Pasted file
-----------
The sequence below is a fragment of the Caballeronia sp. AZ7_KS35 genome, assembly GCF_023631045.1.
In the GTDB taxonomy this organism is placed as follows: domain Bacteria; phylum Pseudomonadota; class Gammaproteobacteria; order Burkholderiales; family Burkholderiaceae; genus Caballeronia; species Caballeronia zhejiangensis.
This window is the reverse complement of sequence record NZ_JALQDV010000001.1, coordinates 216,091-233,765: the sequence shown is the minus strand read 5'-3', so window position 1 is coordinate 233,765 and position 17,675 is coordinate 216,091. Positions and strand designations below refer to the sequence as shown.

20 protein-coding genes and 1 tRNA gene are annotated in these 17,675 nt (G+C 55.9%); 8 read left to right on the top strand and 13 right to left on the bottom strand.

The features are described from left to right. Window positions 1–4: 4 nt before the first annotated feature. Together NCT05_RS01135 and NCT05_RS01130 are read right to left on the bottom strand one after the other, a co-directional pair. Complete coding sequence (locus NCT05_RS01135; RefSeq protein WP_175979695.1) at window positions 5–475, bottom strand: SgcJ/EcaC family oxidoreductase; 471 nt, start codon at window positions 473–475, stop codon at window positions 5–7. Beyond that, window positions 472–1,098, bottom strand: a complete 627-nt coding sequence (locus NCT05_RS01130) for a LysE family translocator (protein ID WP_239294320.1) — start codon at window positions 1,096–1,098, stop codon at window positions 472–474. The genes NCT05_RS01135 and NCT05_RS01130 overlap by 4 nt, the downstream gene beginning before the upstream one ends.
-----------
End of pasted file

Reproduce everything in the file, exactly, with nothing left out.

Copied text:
The sequence below is a fragment of the Caballeronia sp. AZ7_KS35 genome, assembly GCF_023631045.1.
In the GTDB taxonomy this organism is placed as follows: domain Bacteria; phylum Pseudomonadota; class Gammaproteobacteria; order Burkholderiales; family Burkholderiaceae; genus Caballeronia; species Caballeronia zhejiangensis.
This window is the reverse complement of sequence record NZ_JALQDV010000001.1, coordinates 216,091-233,765: the sequence shown is the minus strand read 5'-3', so window position 1 is coordinate 233,765 and position 17,675 is coordinate 216,091. Positions and strand designations below refer to the sequence as shown.

20 protein-coding genes and 1 tRNA gene are annotated in these 17,675 nt (G+C 55.9%); 8 read left to right on the top strand and 13 right to left on the bottom strand.

The features are described from left to right. Window positions 1–4: 4 nt before the first annotated feature. Together NCT05_RS01135 and NCT05_RS01130 are read right to left on the bottom strand one after the other, a co-directional pair. Complete coding sequence (locus NCT05_RS01135; RefSeq protein WP_175979695.1) at window positions 5–475, bottom strand: SgcJ/EcaC family oxidoreductase; 471 nt, start codon at window positions 473–475, stop codon at window positions 5–7. Beyond that, window positions 472–1,098, bottom strand: a complete 627-nt coding sequence (locus NCT05_RS01130) for a LysE family translocator (protein ID WP_239294320.1) — start codon at window positions 1,096–1,098, stop codon at window positions 472–474. The genes NCT05_RS01135 and NCT05_RS01130 overlap by 4 nt, the downstream gene beginning before the upstream one ends.